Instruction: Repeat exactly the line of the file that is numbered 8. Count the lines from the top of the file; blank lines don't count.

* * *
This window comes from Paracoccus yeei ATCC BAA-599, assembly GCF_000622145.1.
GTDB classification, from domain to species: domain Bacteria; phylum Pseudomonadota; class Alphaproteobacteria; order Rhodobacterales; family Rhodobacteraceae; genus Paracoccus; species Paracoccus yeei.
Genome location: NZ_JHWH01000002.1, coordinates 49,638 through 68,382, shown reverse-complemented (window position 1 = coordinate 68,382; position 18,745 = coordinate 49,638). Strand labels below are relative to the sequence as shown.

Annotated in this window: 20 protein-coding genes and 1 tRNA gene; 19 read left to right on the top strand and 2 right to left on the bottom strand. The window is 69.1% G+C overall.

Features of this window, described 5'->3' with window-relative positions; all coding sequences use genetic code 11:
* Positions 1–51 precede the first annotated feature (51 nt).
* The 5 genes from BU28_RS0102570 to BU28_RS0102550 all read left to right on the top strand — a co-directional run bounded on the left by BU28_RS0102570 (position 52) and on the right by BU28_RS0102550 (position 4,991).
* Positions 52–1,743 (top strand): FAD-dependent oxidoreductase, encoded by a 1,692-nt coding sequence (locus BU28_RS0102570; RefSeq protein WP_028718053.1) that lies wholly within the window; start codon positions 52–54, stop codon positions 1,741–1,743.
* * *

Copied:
* Positions 52–1,743 (top strand): FAD-dependent oxidoreductase, encoded by a 1,692-nt coding sequence (locus BU28_RS0102570; RefSeq protein WP_028718053.1) that lies wholly within the window; start codon positions 52–54, stop codon positions 1,741–1,743.